Research suggests that eating oily fish like Alaskan salmon once or twice a week may increase your lifespan by more than two years, and reduce your risk of dying from cardiovascular disease by 35 percent.7 This is because such fish is an excellent source of animal-based omega-3 fats. Compared to those in the lowest percentiles, those with omega-3 blood levels in the highest 20 percent were 27 percent less likely to die of any cause, 40 percent less likely to die of coronary heart disease, and 48 percent less likely to die of an arrhythmia.8 To maximize the health benefits from fish, steer clear of farmed fish, including farmed salmon.
Levels of omega-3 fats are reduced by about 50 percent in farmed salmon, compared to wild salmon, due to the use of grain and legume feed. High levels of contaminants are also common in farmed salmon, which is why I recommend wild Alaskan salmon. Seafood labeled "Alaskan" cannot be farmed. Alaska does an incredible job at protecting their brand integrity when it comes to seafood, in addition to ensuring quality and sustainability. If you don't see the "Alaska" label or a logo from the Marine Stewardship Council, the seafood you are buying is likely farmed. If you're not a fan of salmon, you can get many of the same health benefits by eating anchovies or sardines.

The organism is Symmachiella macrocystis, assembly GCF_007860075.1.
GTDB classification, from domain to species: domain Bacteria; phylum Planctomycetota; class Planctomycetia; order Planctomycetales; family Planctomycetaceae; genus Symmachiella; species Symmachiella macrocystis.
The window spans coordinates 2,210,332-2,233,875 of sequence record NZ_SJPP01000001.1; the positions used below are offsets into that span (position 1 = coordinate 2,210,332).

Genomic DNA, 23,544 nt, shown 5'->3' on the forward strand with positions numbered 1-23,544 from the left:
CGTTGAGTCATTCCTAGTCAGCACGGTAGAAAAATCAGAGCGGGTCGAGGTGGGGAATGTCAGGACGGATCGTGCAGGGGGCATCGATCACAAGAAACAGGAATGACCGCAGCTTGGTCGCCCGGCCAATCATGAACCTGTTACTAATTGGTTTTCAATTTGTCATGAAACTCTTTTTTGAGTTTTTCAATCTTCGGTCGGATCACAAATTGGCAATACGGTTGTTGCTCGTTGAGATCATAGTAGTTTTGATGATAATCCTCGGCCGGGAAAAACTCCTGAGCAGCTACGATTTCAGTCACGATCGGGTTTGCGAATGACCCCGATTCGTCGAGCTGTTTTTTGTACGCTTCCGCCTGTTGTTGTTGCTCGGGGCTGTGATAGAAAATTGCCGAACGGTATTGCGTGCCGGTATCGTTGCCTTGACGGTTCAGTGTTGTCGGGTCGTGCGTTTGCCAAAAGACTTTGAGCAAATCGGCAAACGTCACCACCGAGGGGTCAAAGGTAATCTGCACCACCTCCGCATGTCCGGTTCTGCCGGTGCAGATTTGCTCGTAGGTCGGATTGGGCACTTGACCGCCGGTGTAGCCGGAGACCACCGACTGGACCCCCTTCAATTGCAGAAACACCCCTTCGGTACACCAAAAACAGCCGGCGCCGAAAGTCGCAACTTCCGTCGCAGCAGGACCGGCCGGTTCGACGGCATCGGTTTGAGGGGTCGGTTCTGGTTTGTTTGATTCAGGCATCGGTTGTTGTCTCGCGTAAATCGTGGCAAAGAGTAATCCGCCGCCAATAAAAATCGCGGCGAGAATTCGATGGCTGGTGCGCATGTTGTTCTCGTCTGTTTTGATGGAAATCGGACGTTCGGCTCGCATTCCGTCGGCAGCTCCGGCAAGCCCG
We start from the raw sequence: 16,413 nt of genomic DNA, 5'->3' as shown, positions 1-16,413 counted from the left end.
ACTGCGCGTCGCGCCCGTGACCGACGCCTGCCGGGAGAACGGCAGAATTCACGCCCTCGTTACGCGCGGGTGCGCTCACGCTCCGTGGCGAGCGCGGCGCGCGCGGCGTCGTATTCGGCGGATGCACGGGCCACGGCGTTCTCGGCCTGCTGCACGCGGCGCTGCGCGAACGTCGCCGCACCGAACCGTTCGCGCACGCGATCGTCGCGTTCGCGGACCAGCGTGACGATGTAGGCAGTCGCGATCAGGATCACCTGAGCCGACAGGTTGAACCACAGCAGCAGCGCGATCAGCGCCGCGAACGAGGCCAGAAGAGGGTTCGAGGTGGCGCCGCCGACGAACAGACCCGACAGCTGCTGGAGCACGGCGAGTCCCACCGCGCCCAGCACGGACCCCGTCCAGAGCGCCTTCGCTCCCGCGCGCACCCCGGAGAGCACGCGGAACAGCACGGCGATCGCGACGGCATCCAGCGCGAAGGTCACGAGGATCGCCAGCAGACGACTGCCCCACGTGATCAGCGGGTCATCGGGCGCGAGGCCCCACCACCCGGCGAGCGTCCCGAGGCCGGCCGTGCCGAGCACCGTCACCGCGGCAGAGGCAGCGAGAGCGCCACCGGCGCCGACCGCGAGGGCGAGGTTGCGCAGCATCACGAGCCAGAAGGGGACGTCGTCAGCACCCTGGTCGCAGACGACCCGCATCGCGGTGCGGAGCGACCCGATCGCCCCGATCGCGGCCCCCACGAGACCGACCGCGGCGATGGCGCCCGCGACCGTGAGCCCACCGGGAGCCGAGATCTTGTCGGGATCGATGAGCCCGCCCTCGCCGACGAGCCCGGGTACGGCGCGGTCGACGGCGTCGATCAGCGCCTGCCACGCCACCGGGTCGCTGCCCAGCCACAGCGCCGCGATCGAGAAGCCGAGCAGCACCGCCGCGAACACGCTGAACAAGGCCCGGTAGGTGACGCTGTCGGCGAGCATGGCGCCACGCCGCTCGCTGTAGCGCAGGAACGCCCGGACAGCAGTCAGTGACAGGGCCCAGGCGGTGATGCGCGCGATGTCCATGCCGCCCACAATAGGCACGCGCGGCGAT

About 100 species are being studied for their health-promoting benefits, and about a half dozen really stand out for their ability to deliver a tremendous boost to your immune system. In fact, some of the most potent immunosupportive agents come from mushrooms, and this is one reason why they're so beneficial for both preventing and treating cancer. Long-chain polysaccharides, particularly alpha- and beta-glucan molecules, are primarily responsible for the mushrooms' beneficial effect on your immune system.